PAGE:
###
`⊤`

and `⊥`

with higher-rank arguments

Each digit *position* is represented as a major cell:

```
⎕←m←2 2 2 2 ⊤ 3 1 4
0 0 0 ← × 2×2×2×1
0 0 1 ← × 2×2×1
1 0 0 ← × 2×1
1 1 0 ← × 1
↑ ↑ ↑
3 1 4
```

3 = (0,0,1,1)_{2}

1 = (0,0,0,1)_{2}

4 = (0,1,0,0)_{2}

Having the numbers be “vertical” may seem surprising, but it is because, if we compute the digit weights…

```
⎕←w←⌽×\⌽1↓2 2 2 2,1
8 4 2 1
```

… we can use dot product/matrix multiplication (which traditional mathematics defines as summing the products of columns from the left with rows from the right) to compute the total values:

```
w +.× m
3 1 4
```

Mixed-radix example (100 and 1440 minutes in days,hours,minutes):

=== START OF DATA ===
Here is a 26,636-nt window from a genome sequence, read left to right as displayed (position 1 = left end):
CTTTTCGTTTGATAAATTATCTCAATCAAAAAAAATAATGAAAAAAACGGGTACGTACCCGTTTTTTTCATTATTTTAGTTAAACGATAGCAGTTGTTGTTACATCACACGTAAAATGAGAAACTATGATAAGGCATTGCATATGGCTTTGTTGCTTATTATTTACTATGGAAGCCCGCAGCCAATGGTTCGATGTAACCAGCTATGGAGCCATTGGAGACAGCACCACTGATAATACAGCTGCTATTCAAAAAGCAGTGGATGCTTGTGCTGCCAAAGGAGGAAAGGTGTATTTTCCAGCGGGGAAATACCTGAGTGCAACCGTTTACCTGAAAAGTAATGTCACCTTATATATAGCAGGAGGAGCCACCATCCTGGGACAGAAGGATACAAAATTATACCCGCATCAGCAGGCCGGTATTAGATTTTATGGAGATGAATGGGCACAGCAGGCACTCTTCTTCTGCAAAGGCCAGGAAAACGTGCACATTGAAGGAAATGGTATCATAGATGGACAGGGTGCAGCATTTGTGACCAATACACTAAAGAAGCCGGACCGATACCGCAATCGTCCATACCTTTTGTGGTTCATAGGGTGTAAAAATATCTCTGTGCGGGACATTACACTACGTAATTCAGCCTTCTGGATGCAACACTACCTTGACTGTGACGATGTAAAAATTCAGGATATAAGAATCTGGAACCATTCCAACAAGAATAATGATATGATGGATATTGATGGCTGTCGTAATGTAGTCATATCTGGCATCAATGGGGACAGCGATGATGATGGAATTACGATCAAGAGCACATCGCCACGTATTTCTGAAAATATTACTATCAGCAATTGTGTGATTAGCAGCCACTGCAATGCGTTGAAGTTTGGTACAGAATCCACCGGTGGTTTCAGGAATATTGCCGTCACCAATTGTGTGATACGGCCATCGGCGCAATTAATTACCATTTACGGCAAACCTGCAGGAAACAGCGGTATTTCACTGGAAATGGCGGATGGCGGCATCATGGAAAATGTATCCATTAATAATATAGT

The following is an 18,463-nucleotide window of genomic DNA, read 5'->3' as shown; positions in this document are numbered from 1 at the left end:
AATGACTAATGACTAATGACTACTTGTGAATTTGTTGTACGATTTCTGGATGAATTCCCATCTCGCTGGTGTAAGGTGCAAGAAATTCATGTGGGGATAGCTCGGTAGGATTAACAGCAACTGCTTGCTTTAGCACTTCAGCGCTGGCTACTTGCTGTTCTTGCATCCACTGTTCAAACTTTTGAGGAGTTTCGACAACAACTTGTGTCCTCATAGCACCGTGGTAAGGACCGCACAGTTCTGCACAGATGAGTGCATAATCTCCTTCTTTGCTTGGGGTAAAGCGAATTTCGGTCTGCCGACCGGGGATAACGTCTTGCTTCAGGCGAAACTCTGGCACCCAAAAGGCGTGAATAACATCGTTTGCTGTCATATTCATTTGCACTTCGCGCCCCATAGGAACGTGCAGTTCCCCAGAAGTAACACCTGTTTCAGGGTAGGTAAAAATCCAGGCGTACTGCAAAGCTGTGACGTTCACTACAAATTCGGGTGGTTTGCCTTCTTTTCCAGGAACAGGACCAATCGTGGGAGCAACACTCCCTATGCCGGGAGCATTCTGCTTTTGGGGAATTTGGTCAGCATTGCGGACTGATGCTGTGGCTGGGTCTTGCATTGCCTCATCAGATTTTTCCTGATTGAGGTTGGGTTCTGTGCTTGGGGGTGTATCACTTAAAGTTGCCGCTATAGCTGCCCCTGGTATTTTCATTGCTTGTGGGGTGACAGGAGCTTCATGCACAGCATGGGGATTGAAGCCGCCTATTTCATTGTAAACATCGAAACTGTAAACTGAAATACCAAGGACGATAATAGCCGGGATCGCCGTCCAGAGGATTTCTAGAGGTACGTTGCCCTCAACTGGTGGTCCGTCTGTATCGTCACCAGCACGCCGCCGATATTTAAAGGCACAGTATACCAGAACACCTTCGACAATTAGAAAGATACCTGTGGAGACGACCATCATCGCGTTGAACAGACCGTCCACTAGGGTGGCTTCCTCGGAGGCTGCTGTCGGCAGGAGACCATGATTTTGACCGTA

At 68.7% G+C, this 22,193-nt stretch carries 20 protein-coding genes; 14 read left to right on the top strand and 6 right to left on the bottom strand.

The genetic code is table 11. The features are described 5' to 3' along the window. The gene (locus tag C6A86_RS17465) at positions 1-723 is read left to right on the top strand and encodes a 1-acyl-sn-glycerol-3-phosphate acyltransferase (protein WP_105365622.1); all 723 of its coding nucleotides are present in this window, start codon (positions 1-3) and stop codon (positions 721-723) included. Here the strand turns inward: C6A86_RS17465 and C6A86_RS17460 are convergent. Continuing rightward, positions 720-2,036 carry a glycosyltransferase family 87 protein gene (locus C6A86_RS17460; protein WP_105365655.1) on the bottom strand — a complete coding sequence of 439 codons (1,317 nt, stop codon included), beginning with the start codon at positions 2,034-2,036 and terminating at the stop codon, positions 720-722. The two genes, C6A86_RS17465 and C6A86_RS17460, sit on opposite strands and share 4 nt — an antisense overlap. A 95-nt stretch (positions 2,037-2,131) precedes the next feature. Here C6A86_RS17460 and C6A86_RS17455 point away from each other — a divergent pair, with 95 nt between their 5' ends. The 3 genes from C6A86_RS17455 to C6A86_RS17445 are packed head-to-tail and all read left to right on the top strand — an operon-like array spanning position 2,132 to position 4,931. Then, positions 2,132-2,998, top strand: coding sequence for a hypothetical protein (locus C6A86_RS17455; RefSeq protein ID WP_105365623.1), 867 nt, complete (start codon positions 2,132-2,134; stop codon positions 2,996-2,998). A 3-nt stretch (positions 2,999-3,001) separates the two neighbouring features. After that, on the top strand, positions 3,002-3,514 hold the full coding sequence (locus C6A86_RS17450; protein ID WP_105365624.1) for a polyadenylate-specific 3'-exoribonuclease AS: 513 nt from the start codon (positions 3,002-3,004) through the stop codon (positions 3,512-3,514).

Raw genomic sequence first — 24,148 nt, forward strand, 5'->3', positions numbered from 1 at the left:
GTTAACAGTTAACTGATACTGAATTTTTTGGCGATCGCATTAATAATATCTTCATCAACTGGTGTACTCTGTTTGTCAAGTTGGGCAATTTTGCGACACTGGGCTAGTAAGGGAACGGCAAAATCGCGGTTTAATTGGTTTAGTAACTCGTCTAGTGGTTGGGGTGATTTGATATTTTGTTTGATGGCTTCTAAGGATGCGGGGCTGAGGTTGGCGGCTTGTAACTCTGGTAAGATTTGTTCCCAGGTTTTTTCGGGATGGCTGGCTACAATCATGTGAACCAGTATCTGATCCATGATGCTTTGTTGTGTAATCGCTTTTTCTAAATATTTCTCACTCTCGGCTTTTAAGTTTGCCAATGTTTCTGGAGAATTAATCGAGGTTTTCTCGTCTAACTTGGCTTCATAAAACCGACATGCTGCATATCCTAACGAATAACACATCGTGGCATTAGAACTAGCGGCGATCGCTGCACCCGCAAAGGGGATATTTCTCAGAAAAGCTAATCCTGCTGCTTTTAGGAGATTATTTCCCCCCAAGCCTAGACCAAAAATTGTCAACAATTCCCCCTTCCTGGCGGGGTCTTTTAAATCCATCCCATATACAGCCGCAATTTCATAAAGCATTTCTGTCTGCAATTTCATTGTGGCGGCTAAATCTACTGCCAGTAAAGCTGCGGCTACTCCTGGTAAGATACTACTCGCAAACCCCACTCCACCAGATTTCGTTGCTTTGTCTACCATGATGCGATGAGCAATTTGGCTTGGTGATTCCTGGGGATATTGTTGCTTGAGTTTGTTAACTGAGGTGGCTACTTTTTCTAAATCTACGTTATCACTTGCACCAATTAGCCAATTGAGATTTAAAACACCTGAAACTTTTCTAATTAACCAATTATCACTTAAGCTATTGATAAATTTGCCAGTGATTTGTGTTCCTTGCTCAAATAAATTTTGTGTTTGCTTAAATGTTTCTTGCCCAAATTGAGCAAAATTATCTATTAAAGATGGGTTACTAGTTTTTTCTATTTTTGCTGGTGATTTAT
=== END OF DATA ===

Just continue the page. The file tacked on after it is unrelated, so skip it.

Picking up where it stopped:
```
⎕←m←7 24 60 ⊤ 100 1440
0 1 ← × 24×60×1
1 0 ← × 60×1
40 0 ← × 1
↑ ↑
100└1440
⌽×\⌽1↓7 24 60,1
1440 60 1
1440 60 1 +.× m
100 1440
```

With a matrix left argument, each column represents a radix and we do an outer product-like operation, combining all radices with all numbers:

```
(3 2⍴10 16)⊤128 256
┌─1 2┐ ← × 10×10×1
│┌0 1│┐← × 16×16×1
││ ││
├│2 5┤│← × 10×1
│├8 0│┤← × 16×1
││ ││
└│8 6┘│← × 1
└0 0─┘← × 1
↑ ↑
128 256
```

128 = (1,2,8)_{10}

256 = (2,5,6)_{10}

128 = (0,8,0)_{16}

256 = (1,0,0)_{16}

Again here, we have the first major cell (a layer of the rank-3 result) represent all the highest-valued digits, 10×10×1 and 16×16×1 for each of the 100 and 200 parts of 128 and 256.